Oct. 12—We were encouraged by our interview last week with Alberto J. F. Cardelle, the new president at SUNY Oneonta.
His sheer practicality was the first think that caught our attention.
Cardelle said his first goal is to "be able to complete this academic year safely." That's a very fine place to start.
The lack of bad health news from the campus has been a refreshing change from last fall, when SUNY Oneonta was home to the SUNY system's worst COVID-19 outbreak, with more than 700 students infected. The campus was closed for the remainder of the semester and President Barbara Jean Morris resigned amid the fallout.
The campus community — far more vaccinated than the community at large — has been a leader in keeping COVID at bay. Cases there are rare.
While much of the work to achieve that goal had been done before his arrival, we are nonetheless glad to see a president with a background in health take charge of the college.
Cardelle said the first part of his career was in international public health, working for the World Health Organization and United Nations. He worked for 10 years in 20 countries in Latin America and the Caribbean, and spent a majority of that time in Guatemala and Nicaragua educating and studying communicable diseases and child health.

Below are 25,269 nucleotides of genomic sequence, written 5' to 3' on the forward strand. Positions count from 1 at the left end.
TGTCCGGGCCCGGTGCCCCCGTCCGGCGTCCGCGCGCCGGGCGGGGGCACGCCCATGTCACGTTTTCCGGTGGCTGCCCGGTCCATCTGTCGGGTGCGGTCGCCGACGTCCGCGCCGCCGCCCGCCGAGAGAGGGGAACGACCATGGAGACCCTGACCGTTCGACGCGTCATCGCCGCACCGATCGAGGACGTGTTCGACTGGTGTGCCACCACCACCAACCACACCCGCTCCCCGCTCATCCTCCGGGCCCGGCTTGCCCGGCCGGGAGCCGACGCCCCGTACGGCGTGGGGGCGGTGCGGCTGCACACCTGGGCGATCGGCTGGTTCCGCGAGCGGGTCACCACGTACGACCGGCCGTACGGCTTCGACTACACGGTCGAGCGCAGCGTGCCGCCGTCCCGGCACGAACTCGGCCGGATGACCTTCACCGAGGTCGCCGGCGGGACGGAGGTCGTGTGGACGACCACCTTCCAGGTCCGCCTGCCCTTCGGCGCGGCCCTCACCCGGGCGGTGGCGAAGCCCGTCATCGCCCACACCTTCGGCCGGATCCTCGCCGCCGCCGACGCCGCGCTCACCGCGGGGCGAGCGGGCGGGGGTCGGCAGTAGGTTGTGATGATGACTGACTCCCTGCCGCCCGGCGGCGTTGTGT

Cardelle, who grew up in Miami, Florida, said he became interested in public health after hearing a lecture from a doctor working in public health while attending Tulane University in New Orleans. He was studying biology and pre-med, but said he was enjoying political science and economic courses he was taking as much as the science courses. He said the public health degree at Tulane was under the Latin American studies major, so he switched majors and got a degree in biology and Latin American studies.
This is a not a guy who is going to fail to take communicable diseases seriously.
Other goals, Cardelle said, are to "promote the strong programs SUNY Oneonta offers," and third to "rebuild bridges with the community."
Members of the community will be glad to hear that, we think. Those bridges are in need of rebuilding.
We like how Cardelle has made a point of meeting the community without a crisis forcing him to. He has introduced himself to the Oneonta Common Council and ran the 5K race in the recent Pit Run.
He said he wants to see SUNY Oneonta as an anchor institution in the community.
"We have 900 employees and over 5,000 students," he said. "We cannot not use that human capital to go beyond the campus. As a public higher education facility, it is our responsibility."
We like the attitude and promise Cardelle has shown thus far. We look forward to seeing how his goals and ideas manifest themselves in the coming days.
SUNY Oneonta is, indeed, an anchor institution here. Its impacts, good and bad, reverberate throughout community life. It seems Cardelle takes seriously the responsibility that comes with that role.